'It will get worse if they have nowhere to go': Former client wants Lighthouse to stay in downtown Saskatoon
SASKATOON -- Since he was a baby, Jonathon Mercredi grew up in the care of social services.
At 13, he moved to Saskatoon in the Lakeridge neighborhood. He said he had a good life but when he turned 18, he lost much of his support system.
“I moved out on my own, I didn’t really know the avenues like low income housing, I had nowhere to go. Family didn’t talk to me, I kept losing job after job and relationships weren’t good. That’s when my addiction to alcohol and other drugs started,” he said.
Mercredi ended up at the Salvation Army and continued to live on the streets for months in Saskatoon.
Not knowing where to go for support, he said the Lighthouse Supporting Living was the only place that took him in.
“Going through my addictions was pretty tough. The Lighthouse made it easier. They had very compassionate care workers and they were all very helpful.
Mercredi stayed at the Lighthouse for many years and it helped him see a life beyond addictions.
“They provided a steady meal, a roof over my head. They got me into different support groups. All of this helped me get off drugs.”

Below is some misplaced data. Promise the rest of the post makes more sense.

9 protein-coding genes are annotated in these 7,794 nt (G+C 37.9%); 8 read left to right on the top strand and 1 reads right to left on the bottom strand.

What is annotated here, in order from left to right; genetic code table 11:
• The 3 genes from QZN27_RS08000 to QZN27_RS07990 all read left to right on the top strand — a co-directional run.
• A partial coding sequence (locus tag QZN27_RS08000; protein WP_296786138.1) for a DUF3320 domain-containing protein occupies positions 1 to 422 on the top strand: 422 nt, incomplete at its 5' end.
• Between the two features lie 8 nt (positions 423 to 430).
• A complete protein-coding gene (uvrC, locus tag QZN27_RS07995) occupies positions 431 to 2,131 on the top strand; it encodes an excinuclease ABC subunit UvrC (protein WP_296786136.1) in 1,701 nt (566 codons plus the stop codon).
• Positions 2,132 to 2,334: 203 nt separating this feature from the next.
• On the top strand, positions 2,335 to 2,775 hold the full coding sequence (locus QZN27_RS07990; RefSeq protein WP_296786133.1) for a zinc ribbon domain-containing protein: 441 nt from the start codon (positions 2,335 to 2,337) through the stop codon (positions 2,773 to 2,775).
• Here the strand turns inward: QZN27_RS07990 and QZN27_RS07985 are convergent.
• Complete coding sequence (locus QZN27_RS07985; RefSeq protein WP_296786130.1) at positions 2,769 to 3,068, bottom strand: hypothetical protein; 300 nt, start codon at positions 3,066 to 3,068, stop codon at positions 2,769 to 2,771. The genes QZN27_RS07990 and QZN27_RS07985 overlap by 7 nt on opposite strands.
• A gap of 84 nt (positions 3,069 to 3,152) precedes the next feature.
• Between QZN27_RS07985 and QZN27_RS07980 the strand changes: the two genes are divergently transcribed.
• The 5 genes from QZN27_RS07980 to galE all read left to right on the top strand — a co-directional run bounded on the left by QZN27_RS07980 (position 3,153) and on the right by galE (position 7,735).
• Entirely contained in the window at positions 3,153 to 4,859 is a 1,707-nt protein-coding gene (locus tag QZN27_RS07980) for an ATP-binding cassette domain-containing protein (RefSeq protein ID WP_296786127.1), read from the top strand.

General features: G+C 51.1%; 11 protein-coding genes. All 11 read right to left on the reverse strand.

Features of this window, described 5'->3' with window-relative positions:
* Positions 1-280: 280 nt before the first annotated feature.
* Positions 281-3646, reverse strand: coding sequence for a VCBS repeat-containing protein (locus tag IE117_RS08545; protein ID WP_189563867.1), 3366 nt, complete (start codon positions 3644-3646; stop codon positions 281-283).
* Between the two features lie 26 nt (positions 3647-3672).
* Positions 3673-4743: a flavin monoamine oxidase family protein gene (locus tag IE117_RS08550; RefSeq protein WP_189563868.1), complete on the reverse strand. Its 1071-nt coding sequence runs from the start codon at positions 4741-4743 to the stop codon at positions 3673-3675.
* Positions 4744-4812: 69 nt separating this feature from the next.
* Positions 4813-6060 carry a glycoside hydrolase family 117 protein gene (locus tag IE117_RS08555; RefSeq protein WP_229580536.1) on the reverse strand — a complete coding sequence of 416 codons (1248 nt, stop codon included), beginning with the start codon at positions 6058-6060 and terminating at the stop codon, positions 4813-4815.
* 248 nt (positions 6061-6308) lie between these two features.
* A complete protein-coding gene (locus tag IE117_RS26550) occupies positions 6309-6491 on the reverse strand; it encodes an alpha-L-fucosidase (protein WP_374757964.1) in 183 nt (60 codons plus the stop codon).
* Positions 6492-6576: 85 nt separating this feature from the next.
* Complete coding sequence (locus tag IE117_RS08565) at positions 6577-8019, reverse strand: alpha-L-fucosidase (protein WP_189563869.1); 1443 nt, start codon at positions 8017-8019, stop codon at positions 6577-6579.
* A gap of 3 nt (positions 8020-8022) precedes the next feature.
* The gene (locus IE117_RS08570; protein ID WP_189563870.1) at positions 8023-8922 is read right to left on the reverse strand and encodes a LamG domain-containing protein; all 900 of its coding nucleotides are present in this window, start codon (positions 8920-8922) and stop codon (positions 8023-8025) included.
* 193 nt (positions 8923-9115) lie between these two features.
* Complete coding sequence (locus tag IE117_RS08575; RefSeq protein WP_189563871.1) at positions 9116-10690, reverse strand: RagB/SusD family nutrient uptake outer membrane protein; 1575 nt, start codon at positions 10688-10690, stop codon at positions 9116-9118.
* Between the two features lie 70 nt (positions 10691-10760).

Mercredi said he was upset last week when he heard about local business developer Ken Achs writing to Saskatoon City Council to “save our downtown,” referencing the City’s bus mall and Lighthouse as “not safe” areas.
“This subject has come up many times each year and it gets worse. It bugs me to my core,” Mercredi said. “The Lighthouse helped me and people here need help. These are people who have come from the system, from residential school, being in abusive families and most of them end up at the Lighthouse.”
Ward 1 Coun. Darren Hill said last week the Lighthouse needs to be moved or it will be ”at the detriment of the entire downtown.”
Mercredi said the Lighthouse’s central location is a strength.
“Everything you need for help is a walk or a bus away. If they close it down, I think there will be more people sleeping in doorways and alleyways. It will get worse if they have nowhere to go.”
Today, Mercredi is almost three years sober and he wants to now give back to his community and become an addictions counsellor or youth care worker.
“I want to be able to help people who were in my situation. Trying to break the cycle of addiction where it starts.”